A Valley Jewish organization praised the pope for improving relations between Jews and Catholics.
YOUNGSTOWN -- Less than 90 minutes after Pope John Paul II's death, members of a local parish offered prayers for the pontiff who shared their Polish heritage.
"We won't see another Polish pope in our lifetime," said Frank Petrone, minutes before 4 p.m. Mass at St. Stanislaus Church on the city's lower South Side.
The Saturday Mass at St. Stanislaus, a church founded by Polish immigrants in 1902, is in English, but a Polish Mass is celebrated on Sunday morning, a nod to its mostly Polish parishioners.
Pride in the pope and his accomplishments were evident among the parishioners.
"They couldn't have made a better choice," said Ed Rudnicki, a member of the church since 1924. "He did so much. I believe that the fall of communism was partly his doing. He stood up to the Russians."
Rudnicki, who just celebrated his 85th birthday, learned of the pope's passing after he arrived at church.
"I'm just a few months older, you know," he said. "I'm sorry he's gone, but I think he went peacefully. If he had to go, that was the way to go."
The Rev. Edward Neroda, parish pastor, had prepared a homily for the Saturday service but told his congregants he was going to skip it. He asked them instead to offer prayers for the pope.
Neroda, who has been battling the flu, laughed as he recounted how he heard back in 1978 that the Archbishop of Krakow had been elected to the papacy.
"I had just returned from a [European] vacation in Poland, and I had gone to get a haircut," Neroda said. "I walked in and someone said, 'The Polack made it!' I thought they were talking about me, coming back. It took a bit for it to register that they meant we had a Polish pope."
Neroda went to the Vatican for Pope John Paul II's installation and was able to get a seat about 50 feet away from him, he recalled.
Many Italians weren't happy that the new pope was not Italian for the first time in more than 400 years, Neroda said. "But with the universality of the church, sooner or later, we would have a pope who was not Italian."
Calling the pope "a tough act to follow," Neroda said John Paul II "had a charisma that was unbelievable."
Neroda reminded the congregation that just two days before the pope's death, the Diocese of Youngstown learned that Bishop Thomas Tobin is leaving the area for Providence, R.I.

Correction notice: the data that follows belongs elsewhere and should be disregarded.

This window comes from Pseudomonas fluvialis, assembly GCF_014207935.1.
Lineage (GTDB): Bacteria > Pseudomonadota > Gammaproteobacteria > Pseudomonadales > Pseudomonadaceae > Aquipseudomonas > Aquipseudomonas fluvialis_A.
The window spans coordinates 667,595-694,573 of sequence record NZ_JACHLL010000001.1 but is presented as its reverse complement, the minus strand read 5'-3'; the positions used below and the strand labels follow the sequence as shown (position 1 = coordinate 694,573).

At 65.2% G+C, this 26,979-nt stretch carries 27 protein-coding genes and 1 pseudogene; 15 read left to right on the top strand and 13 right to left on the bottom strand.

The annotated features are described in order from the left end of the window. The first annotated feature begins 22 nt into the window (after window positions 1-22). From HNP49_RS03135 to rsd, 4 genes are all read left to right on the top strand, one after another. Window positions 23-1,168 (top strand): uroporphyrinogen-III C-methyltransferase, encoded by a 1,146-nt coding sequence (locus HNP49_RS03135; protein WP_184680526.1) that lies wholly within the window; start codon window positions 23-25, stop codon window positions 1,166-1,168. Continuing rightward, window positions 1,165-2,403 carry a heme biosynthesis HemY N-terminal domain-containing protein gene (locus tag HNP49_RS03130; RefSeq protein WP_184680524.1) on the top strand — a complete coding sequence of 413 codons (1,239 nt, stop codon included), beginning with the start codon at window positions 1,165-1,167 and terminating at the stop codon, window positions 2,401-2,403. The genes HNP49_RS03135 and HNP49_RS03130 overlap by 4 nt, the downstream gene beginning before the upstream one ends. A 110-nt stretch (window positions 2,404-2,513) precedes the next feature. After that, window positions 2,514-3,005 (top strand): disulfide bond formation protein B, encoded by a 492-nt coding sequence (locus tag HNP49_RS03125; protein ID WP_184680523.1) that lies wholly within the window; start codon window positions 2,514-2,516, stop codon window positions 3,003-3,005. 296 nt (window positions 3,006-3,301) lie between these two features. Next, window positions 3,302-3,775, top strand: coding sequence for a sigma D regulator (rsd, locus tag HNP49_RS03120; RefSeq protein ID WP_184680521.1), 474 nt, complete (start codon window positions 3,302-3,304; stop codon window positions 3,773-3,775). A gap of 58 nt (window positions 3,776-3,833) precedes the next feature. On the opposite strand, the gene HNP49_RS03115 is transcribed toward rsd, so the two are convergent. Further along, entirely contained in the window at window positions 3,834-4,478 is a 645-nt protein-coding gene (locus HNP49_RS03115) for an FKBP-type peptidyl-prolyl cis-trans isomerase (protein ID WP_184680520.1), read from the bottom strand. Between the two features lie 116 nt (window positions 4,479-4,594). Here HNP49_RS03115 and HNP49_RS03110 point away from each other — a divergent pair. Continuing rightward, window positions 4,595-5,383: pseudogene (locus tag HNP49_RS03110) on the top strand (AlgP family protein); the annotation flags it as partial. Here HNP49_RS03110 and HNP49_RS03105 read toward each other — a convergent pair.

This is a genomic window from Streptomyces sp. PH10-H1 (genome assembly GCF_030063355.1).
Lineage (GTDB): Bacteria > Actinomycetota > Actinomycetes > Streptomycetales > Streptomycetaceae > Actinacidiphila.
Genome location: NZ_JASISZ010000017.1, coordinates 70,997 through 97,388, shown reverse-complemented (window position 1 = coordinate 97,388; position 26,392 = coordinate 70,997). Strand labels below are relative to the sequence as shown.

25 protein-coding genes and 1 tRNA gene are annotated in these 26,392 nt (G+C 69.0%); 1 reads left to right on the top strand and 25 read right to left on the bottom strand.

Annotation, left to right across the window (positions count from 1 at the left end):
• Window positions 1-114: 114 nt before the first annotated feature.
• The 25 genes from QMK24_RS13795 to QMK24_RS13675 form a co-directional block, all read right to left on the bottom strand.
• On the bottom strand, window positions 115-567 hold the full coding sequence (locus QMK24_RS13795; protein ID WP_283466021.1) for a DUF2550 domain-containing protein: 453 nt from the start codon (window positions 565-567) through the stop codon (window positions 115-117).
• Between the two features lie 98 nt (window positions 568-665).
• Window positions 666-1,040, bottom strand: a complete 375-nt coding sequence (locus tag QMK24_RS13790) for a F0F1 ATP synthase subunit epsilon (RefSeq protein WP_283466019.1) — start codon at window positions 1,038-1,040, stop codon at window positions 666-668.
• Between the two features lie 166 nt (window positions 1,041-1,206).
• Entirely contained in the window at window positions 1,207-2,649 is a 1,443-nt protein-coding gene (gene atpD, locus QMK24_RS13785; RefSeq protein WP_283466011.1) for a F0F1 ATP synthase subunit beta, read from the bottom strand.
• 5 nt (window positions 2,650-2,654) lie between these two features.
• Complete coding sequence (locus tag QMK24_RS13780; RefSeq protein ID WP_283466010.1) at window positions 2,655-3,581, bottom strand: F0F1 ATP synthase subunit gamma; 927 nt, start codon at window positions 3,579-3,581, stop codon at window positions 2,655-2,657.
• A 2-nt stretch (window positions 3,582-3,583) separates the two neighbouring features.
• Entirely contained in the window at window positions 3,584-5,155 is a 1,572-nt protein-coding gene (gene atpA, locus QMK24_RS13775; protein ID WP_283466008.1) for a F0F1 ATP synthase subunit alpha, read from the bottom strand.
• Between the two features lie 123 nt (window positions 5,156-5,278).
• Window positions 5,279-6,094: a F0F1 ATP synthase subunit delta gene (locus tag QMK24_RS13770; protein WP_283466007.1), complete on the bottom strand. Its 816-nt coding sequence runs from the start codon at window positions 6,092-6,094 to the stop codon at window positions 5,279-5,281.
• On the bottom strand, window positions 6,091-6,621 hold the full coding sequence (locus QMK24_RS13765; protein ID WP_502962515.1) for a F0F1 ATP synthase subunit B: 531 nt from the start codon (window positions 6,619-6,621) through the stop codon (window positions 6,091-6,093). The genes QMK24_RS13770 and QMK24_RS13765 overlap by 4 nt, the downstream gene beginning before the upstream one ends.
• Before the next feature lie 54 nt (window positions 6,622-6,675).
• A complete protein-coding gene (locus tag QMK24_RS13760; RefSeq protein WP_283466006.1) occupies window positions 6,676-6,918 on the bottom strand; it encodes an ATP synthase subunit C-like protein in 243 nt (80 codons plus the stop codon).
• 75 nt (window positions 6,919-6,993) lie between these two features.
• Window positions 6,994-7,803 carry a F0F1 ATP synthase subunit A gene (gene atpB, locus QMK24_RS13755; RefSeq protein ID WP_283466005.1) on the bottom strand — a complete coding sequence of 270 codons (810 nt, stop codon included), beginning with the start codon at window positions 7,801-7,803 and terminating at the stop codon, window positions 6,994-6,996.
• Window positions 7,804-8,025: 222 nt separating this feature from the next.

"We have lost our bishop and our Holy Father," Neroda said. "But I know that our Heavenly Father will continue to provide us with excellent leadership."
In a written statement, Tobin noted his personal sadness but added his appreciation for the "remarkable life [and] extraordinary ministry" of Pope John Paul II.
"Few individuals have had a more significant impact on the history of the Church and the world than John Paul II," Tobin's statement continued. "He has renewed the spiritual vitality of the Roman Catholic Church, has tirelessly promoted understanding and harmony with other religious communities and has been a courageous voice on behalf of world peace, social justice and human life."
The pope's willingness to reach out to other faiths was noted in a statement issued by the Jewish Community Relations Council of the Youngstown Area Jewish Federation.
"Pope John Paul II was a towering figure representing righteousness, spirituality and humanity," the group's president, Alan Kretzer, said. "Under his guidance, the Catholic and Jewish communities enjoyed a fruitful, harmonious and productive relationship."
John Paul II was the first pope in centuries to visit a synagogue and the first pope to visit Israel, the statement noted. His statements addressing the Holocaust, affirming the right of the Jewish people to a homeland in Israel and denouncing anti-Semitism were "far-reaching and critically important," Kretzer said.
Tobin will offer a memorial Mass for the pope at noon Friday at St. Columba Cathedral. The public is invited.